Harlan Ellison has an immense ego, and his way of expressing himself here is unsurprisingly very ego-involved. Fair pay for labor is always what it is about for me, but it's more than that: the whole notion of fair compensation in general must be institutionalized (not left to the whim of powerful employers, industry moguls, etc.), and the details of fair compensation in individual cases must be laid out in contracts. As I see it, both of those matters require strong unions and a commitment by everyone to union membership, regular filing of contracts and observation of labor agreements, etc. See Krugman's latest book for some analysis of the consequences of the demise of the union movement in America.

[idnsfwiw - I did not shirk, for what it's worth]

Steve Bates said...

Oh, and whig... don't bother putting out your tip jar and playing on the street corner. Been there; done that. You can't feed yourself that way.

Anonymous said...

Steve, as I said, "We're not going to agree if you think..." If you don't think that, obviously, there's no reason to think that I am accusing you of thinking something you do not. You've clarified, and I appreciate that.

Like I said, though, we have different perspectives. I do not like to write for hire. In fact, I usually detest doing so. That's why I think I deserve to be paid well when I do it.

hipparchia said...

i always always tip street musicians, even the bad ones.

Keifus said...

I'd always imagined that Harlan Ellison got older much like Richard Belzer, which is to say skinny and seedy and doing something other than whatever it was they were originally known for. Must be the sunglasses.

I'm not ready to jump into the rest of the argument, though the cheer for fair pay for content distrubition resonates well enough. (Even though getting paid at all to write seems like science fiction to me.)


Steve Bates said...

hipparchia, don't; it only encourages them. :) (Confession: so do I.)

Keifus, I've never been paid to write, and some say that's unsurprising. :) I've been paid to arrange music, to produce workable six-week rehearsal schedules in preparation for a season of concerts (you think five or more musicians can agree even on when to have lunch?), to dash off notes for concert programs that I also had to produce (oops, I suppose that counts as writing), to put my back into lifting one end of the harpsichord, and yes, once in a while, to play the damned thing in public concerts.

The results were worth it. The efforts... and not just mine... were drastically undercompensated, even as we paid scale. And I am unapologetic about saying that such efforts should be well-compensated whenever possible. The indirect successor to the group in and for which I did all these things appears to be doing right well financially, thankyouverymuch, and I couldn't be more pleased for them. Yes, of course, they're union members.

hipparchia said...

if it weren't for SAPs and SOPs and QAPPs and RFPs and bids and grant proposals, i'd have to agree with you, k, about my paid-for writing. then again grant proposals often are their own science fiction.

steve, i'm all about encouraging the arts. even bad art.

the producers of creative content need to be paid fairly for their work. in my book, that means they ought to be paid well, whatever the compensation structure.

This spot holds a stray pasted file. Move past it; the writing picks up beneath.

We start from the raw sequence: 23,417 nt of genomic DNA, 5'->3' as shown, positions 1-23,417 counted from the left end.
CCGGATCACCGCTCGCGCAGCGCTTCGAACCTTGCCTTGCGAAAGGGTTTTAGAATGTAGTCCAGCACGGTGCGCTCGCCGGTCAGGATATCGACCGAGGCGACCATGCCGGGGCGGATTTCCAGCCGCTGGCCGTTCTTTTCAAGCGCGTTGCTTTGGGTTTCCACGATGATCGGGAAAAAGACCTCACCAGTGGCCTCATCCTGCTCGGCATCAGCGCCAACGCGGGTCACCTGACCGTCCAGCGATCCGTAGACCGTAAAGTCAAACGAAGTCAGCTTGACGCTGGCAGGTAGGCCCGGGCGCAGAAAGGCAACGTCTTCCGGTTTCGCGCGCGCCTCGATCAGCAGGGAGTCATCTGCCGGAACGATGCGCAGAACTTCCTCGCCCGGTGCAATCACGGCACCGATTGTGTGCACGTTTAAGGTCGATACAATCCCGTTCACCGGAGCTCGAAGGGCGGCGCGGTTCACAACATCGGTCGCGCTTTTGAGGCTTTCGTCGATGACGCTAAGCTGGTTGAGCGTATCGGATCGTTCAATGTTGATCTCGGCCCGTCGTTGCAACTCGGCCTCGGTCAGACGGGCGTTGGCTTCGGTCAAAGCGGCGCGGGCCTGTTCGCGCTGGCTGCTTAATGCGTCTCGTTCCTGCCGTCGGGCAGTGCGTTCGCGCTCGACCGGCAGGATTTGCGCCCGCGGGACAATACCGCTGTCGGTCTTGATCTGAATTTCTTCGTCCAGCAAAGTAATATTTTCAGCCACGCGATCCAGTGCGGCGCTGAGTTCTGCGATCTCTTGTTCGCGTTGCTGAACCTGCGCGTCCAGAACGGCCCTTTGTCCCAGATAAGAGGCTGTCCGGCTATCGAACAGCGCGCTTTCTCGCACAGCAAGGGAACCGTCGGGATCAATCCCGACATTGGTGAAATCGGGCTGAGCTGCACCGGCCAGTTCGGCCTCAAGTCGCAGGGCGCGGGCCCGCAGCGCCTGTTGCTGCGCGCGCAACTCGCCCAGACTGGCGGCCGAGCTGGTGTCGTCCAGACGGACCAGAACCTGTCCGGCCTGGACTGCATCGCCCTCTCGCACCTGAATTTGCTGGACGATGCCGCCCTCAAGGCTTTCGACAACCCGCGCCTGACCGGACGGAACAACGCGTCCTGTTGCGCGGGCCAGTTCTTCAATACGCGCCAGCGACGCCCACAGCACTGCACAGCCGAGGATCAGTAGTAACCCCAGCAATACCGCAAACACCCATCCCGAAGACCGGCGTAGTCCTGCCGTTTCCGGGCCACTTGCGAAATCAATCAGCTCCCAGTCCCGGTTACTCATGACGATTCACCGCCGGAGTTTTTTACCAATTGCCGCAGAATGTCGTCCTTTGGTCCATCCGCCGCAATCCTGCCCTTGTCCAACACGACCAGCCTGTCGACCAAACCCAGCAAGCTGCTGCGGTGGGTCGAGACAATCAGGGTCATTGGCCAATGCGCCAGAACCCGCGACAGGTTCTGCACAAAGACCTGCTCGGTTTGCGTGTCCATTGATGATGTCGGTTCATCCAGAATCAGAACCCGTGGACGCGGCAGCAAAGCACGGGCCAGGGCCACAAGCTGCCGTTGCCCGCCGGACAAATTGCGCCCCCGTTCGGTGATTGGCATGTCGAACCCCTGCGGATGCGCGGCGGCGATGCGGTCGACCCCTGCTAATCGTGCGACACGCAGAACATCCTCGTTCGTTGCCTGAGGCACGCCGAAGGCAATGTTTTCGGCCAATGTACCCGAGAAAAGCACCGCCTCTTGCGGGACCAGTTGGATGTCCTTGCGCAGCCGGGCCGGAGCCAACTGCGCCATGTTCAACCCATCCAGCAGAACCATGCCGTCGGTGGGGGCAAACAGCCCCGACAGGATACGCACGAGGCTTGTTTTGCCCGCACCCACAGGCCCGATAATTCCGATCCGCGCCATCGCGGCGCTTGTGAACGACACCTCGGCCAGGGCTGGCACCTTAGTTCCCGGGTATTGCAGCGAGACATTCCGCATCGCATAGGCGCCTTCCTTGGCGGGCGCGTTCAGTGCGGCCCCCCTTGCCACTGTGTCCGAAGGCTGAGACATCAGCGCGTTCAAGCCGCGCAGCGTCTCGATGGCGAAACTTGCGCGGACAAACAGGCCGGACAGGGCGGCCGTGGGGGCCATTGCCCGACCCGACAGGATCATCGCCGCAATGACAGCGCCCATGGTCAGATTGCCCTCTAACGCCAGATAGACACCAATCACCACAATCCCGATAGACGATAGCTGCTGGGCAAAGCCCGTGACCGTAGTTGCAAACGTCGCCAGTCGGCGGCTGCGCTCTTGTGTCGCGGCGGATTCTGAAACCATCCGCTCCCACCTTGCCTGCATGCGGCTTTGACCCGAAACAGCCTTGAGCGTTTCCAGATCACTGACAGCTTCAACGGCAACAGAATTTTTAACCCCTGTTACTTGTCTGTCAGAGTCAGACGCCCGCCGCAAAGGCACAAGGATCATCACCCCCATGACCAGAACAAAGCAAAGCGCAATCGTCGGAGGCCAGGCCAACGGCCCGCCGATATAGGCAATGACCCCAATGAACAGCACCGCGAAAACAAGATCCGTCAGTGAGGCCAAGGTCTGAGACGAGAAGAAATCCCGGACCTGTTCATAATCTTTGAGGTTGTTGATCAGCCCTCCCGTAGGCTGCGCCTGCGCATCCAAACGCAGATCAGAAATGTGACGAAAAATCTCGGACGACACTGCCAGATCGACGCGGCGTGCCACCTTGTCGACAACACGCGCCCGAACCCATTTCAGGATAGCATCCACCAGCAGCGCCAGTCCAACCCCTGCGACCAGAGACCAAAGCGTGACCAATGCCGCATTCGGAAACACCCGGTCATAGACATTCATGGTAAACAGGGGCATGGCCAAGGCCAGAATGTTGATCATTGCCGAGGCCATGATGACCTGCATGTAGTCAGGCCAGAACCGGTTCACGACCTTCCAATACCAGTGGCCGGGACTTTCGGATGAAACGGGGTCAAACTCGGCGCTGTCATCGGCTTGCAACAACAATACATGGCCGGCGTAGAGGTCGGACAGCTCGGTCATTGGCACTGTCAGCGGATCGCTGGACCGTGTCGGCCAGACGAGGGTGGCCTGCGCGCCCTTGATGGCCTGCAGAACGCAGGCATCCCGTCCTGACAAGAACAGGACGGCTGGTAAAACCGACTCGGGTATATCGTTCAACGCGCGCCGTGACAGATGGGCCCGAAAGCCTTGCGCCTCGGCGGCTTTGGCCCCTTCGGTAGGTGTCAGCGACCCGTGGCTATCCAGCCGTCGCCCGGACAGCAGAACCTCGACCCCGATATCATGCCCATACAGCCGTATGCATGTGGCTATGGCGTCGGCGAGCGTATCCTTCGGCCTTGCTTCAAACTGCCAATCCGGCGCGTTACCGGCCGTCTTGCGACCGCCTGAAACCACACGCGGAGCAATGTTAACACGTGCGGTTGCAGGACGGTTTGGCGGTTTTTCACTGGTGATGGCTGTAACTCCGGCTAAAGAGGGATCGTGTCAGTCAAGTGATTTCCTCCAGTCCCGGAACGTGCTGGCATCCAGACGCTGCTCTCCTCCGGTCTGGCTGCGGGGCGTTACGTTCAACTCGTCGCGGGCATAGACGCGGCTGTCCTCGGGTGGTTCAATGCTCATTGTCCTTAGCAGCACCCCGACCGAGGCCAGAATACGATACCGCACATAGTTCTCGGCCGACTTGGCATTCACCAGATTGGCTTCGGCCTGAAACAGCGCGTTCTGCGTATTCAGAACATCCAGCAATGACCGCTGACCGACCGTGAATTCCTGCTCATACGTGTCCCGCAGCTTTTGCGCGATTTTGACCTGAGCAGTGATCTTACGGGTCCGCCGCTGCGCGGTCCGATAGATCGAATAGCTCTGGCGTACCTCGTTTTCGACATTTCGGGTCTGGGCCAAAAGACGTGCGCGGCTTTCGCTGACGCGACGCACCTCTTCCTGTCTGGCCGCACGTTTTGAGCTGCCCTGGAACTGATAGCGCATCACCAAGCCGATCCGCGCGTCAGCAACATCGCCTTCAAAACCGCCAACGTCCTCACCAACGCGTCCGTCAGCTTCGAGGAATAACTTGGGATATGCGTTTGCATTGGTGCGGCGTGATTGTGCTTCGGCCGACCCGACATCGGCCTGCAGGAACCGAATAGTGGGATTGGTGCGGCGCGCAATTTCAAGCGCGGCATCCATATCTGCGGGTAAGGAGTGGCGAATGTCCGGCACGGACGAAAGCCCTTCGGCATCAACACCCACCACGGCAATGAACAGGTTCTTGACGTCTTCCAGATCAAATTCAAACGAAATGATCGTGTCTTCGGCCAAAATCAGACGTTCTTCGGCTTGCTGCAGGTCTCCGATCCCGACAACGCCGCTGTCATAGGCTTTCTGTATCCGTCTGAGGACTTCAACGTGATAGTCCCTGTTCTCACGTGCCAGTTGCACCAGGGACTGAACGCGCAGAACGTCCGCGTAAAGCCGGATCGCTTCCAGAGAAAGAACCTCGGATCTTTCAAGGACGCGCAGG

then again, like whig/michael, i freely produce some art, and hope that others will consume, build on, or plagiarize to their hearts' content, because sometimes the viral creativity and collaboration are more valuable than the monetary compensation.

Anonymous said...

To me, art is conversation, and my musical interests are in building frameworks that make conversations possible, much as we speak by typing on our keyboards now in a manner our ancestors would think bizarre and impossible.

Theoretically, if I bent my mind to making money, or put my tools to that end, I could be very wealthy, but that wouldn't serve my purpose of making friends now would it?

Keifus said...

Too true, Hipp. Every day here in the bullshit factory is like a slice out of Blade Runner

Steve Bates said...

"Theoretically, if I bent my mind to making money, or put my tools to that end, I could be very wealthy, but that wouldn't serve my purpose of making friends now would it?" - Michael

Michael, it doesn't have to be mutually exclusive, you know. My first and now regrettably deceased musical mentor, Dr. Dorothy Hagan, told me early on that if I ever took up music as a livelihood rather than retaining my serious amateur status, I'd learn to hate it. It is one of the few things about which Dr. Hagan was just plain wrong.

Now I am once again an amateur, for reasons of physical limitations unavoidable by all of us at some age. And I still love it. Michael, no one, and no application of it, can spoil music for you. Trust me on this one. It's OK to make money; your muse will not depart you.

Anonymous said...

Steve, I'm not interested in making music that sounds like every other piece of crap in order to make a buck. No offense and it's not personal as I certainly don't mean to say that there isn't a lot of excellent music too.

My tools are intended to outline and implement a musical language and system within which composition can be made as easily as writing comments on a blog.

Even so, that doesn't make for necessarily good composition, and it might be a decade before I've got a first symphony or something to demo.

Steve Bates said...

That's a bold ambition, Michael, reinventing music and the tools for its... composition? production? not sure which... while living on the good graces of those who feed you. (FWIW, I have done that a couple of different times in my life, feeding and/or housing artistic or literary friends. It's part of why I'm not rolling in dough now. No great loss. Ars longa, etc.)

What are your criteria for a "necessarily good composition"?

Anonymous said...

I think good is subjective to a large degree, of course. And why not be ambitious? Art should be ambitious, otherwise why bother?

It's not enough to make music that sells, for me. Many of the greatest composers never made much money at all. Of course, old man Bach did okay for himself, I think.